Announcing Planetary Radio: Space Policy Edition
New episodes monthly
Announcing Planetary Radio Extra: Space Policy Edition (PRE:SPE for short)—a new spinoff of Planetary Radio that will delve into the weeds of space policy and politics.
Posted by Jason Davis on 2016/06/03 08:06 CDT
This timelapse video follows some of the space shuttle external tank's 19-hour journey from Marina del Rey to the California Science Center in Los Angeles.
Your monthly roundup of the adventures of the 20+ robots exploring our solar system.
A difficult but necessary decision by ESA and Roskosmos to postpone the launch of the ExoMars rover from 2018 to 2020 raises a question about the fate of other planetary exploration programs in the pipelines of both space agencies.
Posted by Jason Davis on 2016/05/28 11:18 CDT
BEAM is expanded and pressurized! The International Space Station's newest module, which will serve as a technology demonstrator for in-space expandable habitats, was fully filled with air this afternoon.
SpaceX continued its impressive string of first stage recoveries today, sticking a Falcon 9 drone ship landing during the successful launch of THAICOM 8, a communications satellite.
Posted by Jason Davis on 2016/05/27 03:44 CDT
NASA will try again tomorrow to expand BEAM, the Bigelow Expandable Activity Module. During a press teleconference this afternoon, officials said they were confident the module was going to expand—it's just a question of when.
NASA and Bigelow Aerospace weren't able to get the space station's newest module up and running this morning. Another attempt could come as early as Friday.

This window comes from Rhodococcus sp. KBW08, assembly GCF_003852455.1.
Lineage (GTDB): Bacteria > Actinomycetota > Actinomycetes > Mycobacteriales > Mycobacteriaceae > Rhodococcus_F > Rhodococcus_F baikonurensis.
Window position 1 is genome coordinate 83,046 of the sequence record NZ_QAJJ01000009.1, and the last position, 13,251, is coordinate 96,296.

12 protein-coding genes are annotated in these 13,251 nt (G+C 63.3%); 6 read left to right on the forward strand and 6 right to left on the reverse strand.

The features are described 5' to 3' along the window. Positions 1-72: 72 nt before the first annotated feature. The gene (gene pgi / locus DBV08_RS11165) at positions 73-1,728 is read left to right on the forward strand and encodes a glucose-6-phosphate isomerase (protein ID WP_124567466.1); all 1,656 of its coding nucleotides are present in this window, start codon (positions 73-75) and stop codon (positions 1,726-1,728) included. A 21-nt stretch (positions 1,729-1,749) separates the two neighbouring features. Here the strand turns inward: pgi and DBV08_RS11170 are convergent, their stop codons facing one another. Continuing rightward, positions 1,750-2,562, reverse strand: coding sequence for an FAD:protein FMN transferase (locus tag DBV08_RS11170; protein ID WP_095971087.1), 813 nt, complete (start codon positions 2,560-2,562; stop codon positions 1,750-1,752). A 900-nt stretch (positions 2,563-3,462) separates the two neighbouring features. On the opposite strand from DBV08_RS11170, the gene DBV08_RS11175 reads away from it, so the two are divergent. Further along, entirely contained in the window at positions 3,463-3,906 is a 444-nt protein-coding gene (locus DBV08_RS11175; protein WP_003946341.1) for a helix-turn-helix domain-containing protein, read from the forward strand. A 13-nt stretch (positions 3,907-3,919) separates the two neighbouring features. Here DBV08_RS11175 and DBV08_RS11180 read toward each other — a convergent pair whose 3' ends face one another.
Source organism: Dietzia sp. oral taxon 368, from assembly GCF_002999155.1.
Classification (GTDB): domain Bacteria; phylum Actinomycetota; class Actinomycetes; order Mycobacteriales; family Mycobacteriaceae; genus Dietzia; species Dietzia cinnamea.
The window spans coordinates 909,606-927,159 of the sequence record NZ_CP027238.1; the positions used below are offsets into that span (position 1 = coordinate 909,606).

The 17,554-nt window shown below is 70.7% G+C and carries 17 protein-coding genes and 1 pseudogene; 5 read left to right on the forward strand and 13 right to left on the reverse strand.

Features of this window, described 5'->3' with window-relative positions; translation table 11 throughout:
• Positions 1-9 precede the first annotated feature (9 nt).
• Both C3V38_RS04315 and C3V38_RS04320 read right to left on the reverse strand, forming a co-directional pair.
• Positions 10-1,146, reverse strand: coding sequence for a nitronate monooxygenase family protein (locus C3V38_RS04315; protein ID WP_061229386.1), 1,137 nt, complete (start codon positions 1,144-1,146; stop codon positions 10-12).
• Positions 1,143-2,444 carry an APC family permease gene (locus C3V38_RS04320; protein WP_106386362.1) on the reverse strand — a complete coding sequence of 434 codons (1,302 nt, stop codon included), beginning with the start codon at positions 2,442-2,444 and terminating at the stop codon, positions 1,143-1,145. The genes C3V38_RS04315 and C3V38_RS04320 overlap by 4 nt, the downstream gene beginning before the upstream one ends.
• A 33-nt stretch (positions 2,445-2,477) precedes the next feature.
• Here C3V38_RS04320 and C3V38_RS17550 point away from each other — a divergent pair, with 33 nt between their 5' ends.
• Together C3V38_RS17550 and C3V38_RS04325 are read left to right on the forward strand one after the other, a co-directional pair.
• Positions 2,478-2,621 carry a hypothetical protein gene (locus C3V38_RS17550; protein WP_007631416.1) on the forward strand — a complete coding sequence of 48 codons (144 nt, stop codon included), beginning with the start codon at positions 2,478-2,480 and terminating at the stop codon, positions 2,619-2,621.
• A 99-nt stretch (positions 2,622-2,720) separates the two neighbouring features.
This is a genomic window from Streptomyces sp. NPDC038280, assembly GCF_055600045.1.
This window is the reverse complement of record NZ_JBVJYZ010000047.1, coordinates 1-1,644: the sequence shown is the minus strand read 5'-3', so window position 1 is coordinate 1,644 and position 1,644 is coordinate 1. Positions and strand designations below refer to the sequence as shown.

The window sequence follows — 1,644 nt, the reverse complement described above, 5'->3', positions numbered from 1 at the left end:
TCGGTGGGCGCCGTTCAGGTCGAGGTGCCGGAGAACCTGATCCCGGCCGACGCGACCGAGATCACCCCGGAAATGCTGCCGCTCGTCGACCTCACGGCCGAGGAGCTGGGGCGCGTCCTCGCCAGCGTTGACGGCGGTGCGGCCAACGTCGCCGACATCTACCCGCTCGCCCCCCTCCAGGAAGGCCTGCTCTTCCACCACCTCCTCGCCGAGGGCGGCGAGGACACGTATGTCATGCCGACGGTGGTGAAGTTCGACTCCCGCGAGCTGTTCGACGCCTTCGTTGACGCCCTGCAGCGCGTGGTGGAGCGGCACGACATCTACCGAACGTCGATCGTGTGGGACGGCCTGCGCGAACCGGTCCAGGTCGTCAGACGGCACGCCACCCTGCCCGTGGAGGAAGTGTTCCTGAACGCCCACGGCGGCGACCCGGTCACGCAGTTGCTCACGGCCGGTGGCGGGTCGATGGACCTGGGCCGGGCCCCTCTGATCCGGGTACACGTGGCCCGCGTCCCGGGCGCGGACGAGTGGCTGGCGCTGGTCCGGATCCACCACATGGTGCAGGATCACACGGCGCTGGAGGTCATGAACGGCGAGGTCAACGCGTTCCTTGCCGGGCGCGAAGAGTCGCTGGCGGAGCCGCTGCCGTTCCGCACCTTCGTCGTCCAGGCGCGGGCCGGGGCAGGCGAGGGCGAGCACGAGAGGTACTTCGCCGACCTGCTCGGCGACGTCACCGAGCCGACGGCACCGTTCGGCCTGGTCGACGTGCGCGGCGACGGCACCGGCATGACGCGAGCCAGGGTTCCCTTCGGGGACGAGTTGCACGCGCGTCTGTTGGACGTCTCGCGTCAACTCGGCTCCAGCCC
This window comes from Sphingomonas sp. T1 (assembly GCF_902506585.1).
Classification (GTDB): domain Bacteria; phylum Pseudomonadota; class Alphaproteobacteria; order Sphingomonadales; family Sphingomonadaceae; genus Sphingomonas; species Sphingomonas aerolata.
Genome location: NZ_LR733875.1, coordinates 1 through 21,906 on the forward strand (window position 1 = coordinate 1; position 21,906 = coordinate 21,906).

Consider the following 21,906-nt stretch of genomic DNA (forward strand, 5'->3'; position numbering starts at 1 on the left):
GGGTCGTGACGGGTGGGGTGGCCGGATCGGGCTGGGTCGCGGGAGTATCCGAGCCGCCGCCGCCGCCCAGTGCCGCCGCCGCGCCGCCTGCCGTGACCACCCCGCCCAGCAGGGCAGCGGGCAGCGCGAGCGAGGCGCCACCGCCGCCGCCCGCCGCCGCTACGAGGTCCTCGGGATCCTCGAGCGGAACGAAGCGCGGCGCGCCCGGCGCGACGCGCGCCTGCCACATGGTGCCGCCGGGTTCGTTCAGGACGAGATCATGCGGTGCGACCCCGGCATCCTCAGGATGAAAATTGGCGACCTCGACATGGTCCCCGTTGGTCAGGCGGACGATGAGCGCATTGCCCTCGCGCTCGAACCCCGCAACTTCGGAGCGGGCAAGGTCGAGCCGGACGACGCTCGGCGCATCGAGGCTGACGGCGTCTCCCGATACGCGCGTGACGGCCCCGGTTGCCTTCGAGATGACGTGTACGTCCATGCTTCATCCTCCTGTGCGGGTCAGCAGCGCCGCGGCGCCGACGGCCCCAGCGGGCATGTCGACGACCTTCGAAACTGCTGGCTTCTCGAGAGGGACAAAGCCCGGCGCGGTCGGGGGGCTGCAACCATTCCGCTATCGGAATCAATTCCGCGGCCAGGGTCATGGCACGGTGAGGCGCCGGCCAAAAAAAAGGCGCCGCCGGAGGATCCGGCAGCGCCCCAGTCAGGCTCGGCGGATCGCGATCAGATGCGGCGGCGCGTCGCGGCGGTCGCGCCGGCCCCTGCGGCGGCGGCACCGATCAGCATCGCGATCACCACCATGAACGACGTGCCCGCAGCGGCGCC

The Voyager data set is a gift to Earth that keeps on giving. This week, I've seen three great new images processed from this old data set.
NASA is set to fill a new space station module called BEAM with air Thursday morning. But does BEAM inflate, or expand?
The House Makes its Counteroffer on NASA’s Budget
NASA gets another boost in funding, as does Planetary Science and Europa
Commerce, Justice, and Science—the House of Representatives’ subcommittee that oversees NASA spending—just released details on how they would fund the space agency in 2017. Overall, the news for the space program is very good.
The Planetary Society's LightSail 2 spacecraft breezed through a major systems test today, demonstrating the CubeSat can successfully deploy its antenna and solar panels, communicate with the ground, and unfurl its 32-square-meter solar sails in space.
OSIRIS-REx's long journey to an asteroid has begun. The spacecraft departed Colorado on Friday, May 20, travelling aboard an Air Force C-17 to the Payload Hazardous Servicing Facility at Kennedy Space Center.
After a 41-day journey marked by stormy seas, a trip through the Panama Canal and a rescue off the Baja California coast, the last unflown space shuttle external fuel tank has arrived at its new home here in Los Angeles.
One year ago today, LightSail 1 rode an Atlas V rocket into space. Now, the program stands on the brink of another major milestone, as engineers prepare for a full systems test of LightSail 2, a successor CubeSat that will attempt the first controlled solar sail flight in low-Earth orbit.
Japan's Akatsuki Venus orbiter is well into its science mission, and has already produced surprising science results. The mission, originally planned to last two years, could last as many as five, monitoring Venus' atmosphere over the long term.
Lockheed Proposes to have Humans Orbiting Mars by 2028
Their new concept shares core values with the Society's report from last year
Lockheed Martin proposed a system to send humans to orbit Mars in the year 2028—a concept that shares many core values with The Planetary Society's report, Humans Orbiting Mars, we released last year.